I couldn’t do this with too many of the other languages on this list.
I made sprints in learning this language, a lot less so because it resembled English and had simple grammar and more so because I actually used it more often than many others.
The Lesson: Use your skills at all possible times for maximum improvement.
Breton – This is a funny one. I remember having my first conversation in Breton over the summer. I actually went to an event in Brooklyn, but I misunderstood the brochure—I thought it was going to be a Breton Conversation Hour. Instead, it was Breton for absolute beginners.
I show up, but I had limiting speaking practice at this point .While speaking to the teacher, there was one key point that I knew from when before I even spoke my first word of the language…namely…
In Breton, you should (in general) ALWAYS accent the penultimate syllable!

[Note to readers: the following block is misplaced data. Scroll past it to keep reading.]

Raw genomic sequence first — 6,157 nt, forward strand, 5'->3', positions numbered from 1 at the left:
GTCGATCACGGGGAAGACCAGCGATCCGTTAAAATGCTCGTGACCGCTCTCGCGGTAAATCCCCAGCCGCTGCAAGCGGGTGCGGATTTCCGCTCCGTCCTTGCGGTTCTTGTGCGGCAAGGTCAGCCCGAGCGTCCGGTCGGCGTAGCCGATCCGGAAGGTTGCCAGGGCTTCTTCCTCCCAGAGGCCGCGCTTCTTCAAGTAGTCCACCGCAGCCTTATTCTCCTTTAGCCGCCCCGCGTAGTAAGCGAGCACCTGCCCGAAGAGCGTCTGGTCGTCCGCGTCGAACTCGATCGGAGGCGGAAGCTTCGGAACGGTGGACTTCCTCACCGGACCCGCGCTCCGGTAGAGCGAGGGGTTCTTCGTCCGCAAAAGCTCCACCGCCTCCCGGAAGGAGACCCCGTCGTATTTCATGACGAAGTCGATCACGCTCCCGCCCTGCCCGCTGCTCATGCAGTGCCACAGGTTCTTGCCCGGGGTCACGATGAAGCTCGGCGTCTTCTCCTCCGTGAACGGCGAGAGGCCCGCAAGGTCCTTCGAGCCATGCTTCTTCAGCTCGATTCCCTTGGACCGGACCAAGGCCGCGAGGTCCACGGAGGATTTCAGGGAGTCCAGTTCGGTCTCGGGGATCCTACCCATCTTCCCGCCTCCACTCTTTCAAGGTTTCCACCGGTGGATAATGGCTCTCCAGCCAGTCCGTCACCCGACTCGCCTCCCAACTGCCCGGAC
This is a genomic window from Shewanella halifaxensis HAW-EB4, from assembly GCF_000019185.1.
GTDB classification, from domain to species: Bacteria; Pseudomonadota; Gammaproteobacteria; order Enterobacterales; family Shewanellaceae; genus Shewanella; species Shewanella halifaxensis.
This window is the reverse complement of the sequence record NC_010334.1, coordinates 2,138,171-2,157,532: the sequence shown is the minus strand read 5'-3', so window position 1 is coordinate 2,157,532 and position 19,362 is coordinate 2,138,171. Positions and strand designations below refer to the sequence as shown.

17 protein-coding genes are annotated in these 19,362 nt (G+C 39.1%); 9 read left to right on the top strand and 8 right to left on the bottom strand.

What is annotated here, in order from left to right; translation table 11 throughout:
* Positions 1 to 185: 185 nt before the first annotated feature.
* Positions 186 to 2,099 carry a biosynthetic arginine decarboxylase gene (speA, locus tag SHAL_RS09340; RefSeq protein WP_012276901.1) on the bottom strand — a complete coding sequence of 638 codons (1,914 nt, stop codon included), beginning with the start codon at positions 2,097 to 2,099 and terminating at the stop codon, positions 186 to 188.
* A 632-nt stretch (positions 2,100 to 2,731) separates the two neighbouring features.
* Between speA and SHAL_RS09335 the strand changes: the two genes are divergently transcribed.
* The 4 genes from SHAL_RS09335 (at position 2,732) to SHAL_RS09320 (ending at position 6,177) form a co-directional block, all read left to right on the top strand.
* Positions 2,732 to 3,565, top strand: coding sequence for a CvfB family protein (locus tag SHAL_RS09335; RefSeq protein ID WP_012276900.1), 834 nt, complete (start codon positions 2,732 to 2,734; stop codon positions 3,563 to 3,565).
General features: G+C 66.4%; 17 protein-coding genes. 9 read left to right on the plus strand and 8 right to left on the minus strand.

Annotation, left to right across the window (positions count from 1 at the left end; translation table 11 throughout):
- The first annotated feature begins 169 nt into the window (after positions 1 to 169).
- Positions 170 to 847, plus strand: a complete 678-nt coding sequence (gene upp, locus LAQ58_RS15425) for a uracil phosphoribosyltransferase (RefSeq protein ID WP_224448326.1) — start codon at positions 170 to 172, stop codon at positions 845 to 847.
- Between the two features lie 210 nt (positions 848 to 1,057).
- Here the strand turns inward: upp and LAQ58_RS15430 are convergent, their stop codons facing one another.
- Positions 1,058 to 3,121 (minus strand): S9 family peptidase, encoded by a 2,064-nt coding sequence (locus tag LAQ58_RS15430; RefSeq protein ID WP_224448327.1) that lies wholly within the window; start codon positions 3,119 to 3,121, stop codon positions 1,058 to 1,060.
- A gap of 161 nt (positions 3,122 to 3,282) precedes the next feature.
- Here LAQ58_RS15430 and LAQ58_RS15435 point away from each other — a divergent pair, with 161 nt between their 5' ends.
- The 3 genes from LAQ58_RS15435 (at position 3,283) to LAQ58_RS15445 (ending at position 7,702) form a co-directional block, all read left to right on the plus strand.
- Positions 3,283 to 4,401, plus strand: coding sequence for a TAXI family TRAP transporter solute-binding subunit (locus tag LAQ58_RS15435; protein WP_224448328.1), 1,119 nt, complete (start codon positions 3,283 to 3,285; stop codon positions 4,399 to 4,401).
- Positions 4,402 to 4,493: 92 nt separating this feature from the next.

It was shocked how much effort I put into learning lots of phrases on the train, but when it came to the flow of conversation…I was put off by the simplest detail!
Nevertheless, the teacher was pleased. Not only that, but the teacher was late, which meant that I had to teach the class for a bit until she showed up!
The Lesson: The small things you don’t notice can count for a lot.
Icelandic – I told the entire story here. I’m not really repeating it. TL;DR: the Internet told me that I would never get answered in Icelandic if I used the local language. The Internet, for one out of many times, was wrong. Very wrong. In fact, the amount of times I got answered in English I could count on my fingers. And all of them were at the hotel.
The Lesson: Don’t believe language-learner horror stories.